Brexit: the impact on Ireland 


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Parliament insists that Ireland’s unique circumstances, including the issue of peace in Northern Ireland, must be addressed in the Brexit negotiations.

There are about 275 land border crossings between Northern Ireland and the Republic of Ireland, compared to 137 crossings on the entirety of the EU’s eastern border from Finland to Greece. The United Kingdom’s vote in 2016 to leave the EU means that this 500 kilometres of border could soon become an external EU frontier. This is a key issue that must be addressed by the Brexit negotiations.


Mitigating the impact on Ireland


Immediately following the triggering of Article 50 in March 2017, Parliament expressed its concern at the consequences of Brexit on Ireland: North and South. MEPs also stressed the importance of preserving the Good Friday peace agreement which ended three decades of conflict in Northern Ireland and was approved by voters across the island in 1998.


Ireland is expected to be the member state most affected by the UK withdrawal from the European Union and Parliament has called for every effort to be made to mitigate the effects of Brexit on both parts of the island.


No hard border


In April as well as in a resolution adopted on 3 October, MEPs stressed that a hardening of the Irish border must be avoided. Following two decades of relative peace in Ireland, the watchtowers and army checkpoints of the past have been dismantled and tens of thousands of people now commute across the open border every day. With neither Ireland nor the UK being part of the Schengen zone, a common travel area operates between the two countries.


Patients from the Republic receive radiotherapy in Northern Ireland while sick children from Belfast travel to Dublin for heart surgery. Roughly one-third of the milk produced in Northern Ireland is processed in the Republic while 40% of chicken produced in the south is processed north of the border.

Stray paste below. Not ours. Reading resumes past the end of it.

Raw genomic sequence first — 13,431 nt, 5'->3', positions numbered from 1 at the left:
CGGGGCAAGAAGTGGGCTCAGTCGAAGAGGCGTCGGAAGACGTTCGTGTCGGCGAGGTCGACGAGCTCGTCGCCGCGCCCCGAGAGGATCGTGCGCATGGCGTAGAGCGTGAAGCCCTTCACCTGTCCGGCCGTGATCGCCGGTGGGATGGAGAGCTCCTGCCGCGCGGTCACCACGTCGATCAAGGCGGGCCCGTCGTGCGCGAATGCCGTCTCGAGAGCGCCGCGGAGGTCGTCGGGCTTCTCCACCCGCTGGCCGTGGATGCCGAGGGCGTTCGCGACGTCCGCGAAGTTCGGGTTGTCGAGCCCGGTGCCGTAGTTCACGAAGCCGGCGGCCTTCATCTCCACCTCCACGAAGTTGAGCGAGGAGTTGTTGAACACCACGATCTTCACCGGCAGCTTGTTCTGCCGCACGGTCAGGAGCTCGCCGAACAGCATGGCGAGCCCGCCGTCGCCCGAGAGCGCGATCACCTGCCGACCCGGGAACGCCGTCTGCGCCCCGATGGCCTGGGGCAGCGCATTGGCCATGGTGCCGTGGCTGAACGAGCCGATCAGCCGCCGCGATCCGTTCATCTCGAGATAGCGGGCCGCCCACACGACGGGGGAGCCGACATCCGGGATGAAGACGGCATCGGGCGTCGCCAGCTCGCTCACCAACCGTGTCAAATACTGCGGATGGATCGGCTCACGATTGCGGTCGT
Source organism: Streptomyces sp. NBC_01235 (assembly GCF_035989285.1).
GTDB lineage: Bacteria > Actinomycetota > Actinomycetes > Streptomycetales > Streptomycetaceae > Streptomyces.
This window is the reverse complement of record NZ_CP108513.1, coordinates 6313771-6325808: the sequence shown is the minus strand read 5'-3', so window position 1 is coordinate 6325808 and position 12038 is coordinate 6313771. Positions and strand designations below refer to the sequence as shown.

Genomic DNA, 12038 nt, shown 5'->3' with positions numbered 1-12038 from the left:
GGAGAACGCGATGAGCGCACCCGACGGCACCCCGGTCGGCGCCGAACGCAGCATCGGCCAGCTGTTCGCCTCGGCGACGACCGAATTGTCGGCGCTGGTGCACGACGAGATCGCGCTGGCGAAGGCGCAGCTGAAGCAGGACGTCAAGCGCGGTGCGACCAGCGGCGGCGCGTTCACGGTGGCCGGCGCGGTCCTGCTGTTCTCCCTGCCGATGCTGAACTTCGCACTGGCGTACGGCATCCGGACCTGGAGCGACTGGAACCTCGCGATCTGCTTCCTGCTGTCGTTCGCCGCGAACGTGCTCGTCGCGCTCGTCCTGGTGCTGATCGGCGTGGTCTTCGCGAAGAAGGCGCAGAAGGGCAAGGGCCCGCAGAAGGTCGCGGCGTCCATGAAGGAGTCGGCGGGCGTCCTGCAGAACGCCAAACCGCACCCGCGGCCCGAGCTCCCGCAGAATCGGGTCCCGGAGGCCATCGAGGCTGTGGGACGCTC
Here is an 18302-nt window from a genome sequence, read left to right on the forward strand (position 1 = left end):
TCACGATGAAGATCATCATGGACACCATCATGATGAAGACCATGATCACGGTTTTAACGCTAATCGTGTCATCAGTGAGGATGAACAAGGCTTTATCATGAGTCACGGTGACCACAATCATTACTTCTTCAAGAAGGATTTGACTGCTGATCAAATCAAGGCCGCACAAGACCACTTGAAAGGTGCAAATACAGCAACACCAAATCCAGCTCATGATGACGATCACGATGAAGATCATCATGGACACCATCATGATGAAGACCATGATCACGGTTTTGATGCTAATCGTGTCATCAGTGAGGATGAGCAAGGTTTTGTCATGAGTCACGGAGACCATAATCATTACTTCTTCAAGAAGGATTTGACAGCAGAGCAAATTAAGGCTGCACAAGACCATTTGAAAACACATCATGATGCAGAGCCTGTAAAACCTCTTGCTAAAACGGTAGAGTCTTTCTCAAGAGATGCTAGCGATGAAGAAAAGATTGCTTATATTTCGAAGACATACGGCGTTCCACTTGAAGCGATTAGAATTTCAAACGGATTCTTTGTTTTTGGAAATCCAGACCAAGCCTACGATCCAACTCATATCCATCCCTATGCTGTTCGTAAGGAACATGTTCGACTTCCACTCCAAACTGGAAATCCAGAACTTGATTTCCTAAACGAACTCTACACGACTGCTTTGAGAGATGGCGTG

Guinness is famously brewed in Dublin but it crosses the border to be bottled and canned before returning south for export. A single electricity market operates across the entire island. Since the Good Friday agreement of 1998, one tourism body markets both Northern Ireland and the Republic.


“We will never allow Ireland to suffer”


Addressing members of the Irish parliament in Dublin on 21 September, Parliament’s Brexit coordinator Guy Verhofstadt said: “This border created chaos, hate and violence. So to reduce it to a line on a map was a crucial achievement.” He added: “We will never allow Ireland to suffer from the British decision to leave the EU.”


All people born in Northern Ireland are entitled to Irish, and thus EU, citizenship. In the resolution adopted on 3 October, MEPs stressed that “no obstacles or impediments” should prevent people in Northern Ireland from fully exercising their rights to EU citizenship. Parliament also underlined that a “unique” solution will be required to prevent a hardening of the border.


The EU has stated it wants to see significant progress on three specific issues before it starts discussions on the future relationship: namely citizens’ rights, the financial settlement and Ireland. In a resolution adopted on 3 October, MEPs said such progress had not been made. Any withdrawal agreement at the end of the UK-EU negotiations will need the approval of the European Parliament before it can enter into force.


More information on Parliament’s role on Brexit.